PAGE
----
Border Patrol Continues to Test Drone Use

by Patrick J. Paul

While legislative wrangling over construction of a border wall continues, unmanned aerial vehicles are a growing part of the nation’s defense strategy.  U.S. Customs and Border Protection (CBP) has implemented the Predator-B Unmanned Aircraft Systems (UAS) to prevent the unauthorized entry of terrorists, criminals and undocumented immigrants. CBP currently maintains and operates a fleet of 8 Predator-B aircraft from its bases in Florida, Texas, Arizona, and North Dakota. Testing continues with the use of drones intended to identify and intercept illicit border activity while also providing humanitarian assistance to those in need.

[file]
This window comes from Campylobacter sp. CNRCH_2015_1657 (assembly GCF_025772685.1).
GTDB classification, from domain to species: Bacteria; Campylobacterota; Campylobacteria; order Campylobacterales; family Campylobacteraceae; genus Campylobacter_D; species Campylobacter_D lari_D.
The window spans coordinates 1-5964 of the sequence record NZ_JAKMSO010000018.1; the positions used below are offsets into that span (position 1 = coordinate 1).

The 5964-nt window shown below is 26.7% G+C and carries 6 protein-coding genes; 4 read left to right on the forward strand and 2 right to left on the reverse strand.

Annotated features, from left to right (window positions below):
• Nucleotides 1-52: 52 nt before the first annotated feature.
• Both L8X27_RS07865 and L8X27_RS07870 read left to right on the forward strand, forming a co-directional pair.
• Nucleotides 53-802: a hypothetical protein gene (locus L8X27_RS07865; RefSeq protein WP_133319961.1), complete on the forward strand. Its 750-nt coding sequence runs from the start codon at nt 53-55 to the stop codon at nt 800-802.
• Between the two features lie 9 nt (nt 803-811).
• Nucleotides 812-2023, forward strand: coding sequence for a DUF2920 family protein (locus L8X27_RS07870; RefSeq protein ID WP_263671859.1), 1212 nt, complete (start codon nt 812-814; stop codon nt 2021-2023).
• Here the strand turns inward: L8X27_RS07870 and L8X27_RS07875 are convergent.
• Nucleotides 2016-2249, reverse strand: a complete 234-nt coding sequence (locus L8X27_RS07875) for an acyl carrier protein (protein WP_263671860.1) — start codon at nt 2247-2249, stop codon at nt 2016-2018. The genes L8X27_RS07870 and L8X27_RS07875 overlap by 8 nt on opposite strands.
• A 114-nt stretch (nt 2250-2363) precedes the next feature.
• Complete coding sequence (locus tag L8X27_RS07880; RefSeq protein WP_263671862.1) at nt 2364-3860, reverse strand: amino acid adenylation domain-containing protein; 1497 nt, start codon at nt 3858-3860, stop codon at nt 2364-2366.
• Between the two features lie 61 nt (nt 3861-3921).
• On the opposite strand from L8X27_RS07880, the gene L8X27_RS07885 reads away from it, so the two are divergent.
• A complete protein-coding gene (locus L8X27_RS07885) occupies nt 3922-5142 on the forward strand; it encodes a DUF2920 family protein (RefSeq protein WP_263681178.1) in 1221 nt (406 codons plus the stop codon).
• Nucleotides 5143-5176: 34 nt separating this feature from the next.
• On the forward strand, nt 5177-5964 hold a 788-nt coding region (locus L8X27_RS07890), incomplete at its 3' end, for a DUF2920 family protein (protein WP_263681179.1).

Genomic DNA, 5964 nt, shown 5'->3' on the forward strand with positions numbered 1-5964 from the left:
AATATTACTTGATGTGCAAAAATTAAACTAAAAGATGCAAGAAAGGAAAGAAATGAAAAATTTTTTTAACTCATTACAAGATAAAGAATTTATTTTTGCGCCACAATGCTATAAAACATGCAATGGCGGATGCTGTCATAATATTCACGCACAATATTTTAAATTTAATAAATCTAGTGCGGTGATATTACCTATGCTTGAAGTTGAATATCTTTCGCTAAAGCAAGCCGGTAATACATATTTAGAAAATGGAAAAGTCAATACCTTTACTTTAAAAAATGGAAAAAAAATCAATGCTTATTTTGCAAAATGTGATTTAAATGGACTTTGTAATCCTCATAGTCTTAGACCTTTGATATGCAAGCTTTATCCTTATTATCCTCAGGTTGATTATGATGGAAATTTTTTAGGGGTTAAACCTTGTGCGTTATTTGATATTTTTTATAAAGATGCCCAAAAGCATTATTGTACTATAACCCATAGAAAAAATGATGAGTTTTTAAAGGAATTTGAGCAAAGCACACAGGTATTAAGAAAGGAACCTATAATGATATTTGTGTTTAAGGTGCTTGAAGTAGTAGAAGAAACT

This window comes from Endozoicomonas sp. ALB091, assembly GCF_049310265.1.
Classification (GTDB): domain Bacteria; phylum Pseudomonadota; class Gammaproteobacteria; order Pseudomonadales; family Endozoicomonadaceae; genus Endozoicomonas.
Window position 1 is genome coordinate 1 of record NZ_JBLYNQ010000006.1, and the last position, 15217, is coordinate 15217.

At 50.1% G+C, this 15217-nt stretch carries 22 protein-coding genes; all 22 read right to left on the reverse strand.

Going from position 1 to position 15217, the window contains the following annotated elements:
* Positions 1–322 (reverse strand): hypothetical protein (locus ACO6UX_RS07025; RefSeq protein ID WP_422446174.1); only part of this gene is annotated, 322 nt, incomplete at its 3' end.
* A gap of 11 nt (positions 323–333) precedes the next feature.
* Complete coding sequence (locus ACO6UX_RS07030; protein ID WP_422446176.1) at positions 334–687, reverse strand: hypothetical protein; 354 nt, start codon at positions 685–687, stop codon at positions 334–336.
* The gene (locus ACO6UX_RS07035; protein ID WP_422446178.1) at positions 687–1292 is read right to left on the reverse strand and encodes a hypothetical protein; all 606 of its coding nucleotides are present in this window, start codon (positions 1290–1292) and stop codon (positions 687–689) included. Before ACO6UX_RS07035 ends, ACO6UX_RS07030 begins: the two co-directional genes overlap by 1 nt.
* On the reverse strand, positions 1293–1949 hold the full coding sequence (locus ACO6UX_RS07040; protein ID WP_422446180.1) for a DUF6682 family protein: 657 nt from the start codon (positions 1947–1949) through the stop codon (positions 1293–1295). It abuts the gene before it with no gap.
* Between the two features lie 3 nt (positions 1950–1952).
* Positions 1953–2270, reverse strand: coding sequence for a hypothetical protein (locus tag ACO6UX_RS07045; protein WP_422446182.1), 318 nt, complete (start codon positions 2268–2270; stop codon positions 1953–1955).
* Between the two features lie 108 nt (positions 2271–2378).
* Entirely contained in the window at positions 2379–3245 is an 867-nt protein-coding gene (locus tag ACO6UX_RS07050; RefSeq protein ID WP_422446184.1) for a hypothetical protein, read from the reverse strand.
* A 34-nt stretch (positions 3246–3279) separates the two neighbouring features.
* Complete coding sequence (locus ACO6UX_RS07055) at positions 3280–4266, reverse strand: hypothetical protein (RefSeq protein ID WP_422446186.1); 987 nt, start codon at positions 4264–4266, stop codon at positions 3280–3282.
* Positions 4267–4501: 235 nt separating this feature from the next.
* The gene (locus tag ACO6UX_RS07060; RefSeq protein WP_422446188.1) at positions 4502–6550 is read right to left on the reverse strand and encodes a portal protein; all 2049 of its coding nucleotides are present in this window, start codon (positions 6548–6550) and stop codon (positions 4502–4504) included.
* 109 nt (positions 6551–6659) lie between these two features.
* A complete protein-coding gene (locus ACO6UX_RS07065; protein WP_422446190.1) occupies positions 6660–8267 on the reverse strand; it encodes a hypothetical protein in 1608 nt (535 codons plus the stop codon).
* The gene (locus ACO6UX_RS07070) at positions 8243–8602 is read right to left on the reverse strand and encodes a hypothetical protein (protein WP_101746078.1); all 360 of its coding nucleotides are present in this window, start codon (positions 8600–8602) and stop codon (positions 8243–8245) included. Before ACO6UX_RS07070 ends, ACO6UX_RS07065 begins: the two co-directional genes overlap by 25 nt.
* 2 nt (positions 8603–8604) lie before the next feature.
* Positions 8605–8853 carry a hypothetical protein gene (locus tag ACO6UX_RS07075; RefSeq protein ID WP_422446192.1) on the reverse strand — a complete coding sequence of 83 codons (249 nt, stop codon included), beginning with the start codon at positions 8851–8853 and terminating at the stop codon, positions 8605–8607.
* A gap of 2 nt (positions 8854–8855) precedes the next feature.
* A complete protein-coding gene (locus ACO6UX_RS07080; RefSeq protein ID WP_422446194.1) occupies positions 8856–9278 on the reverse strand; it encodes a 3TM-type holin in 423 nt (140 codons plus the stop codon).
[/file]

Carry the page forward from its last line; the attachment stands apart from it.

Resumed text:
Drone Pilots are currently among the federal government’s most valued professionals.  The ability of drones to clandestinely monitor long stretches of the border make them valuable for CBP operations. Drone pilots act as force multipliers, enabling limited national resources to be stretched further.  Instead of devoting expensive surveillance systems across the long borders, drone pilots are able to utilize this much more cost effective system.  CBP is actively seeking applications for drone pilots.

 

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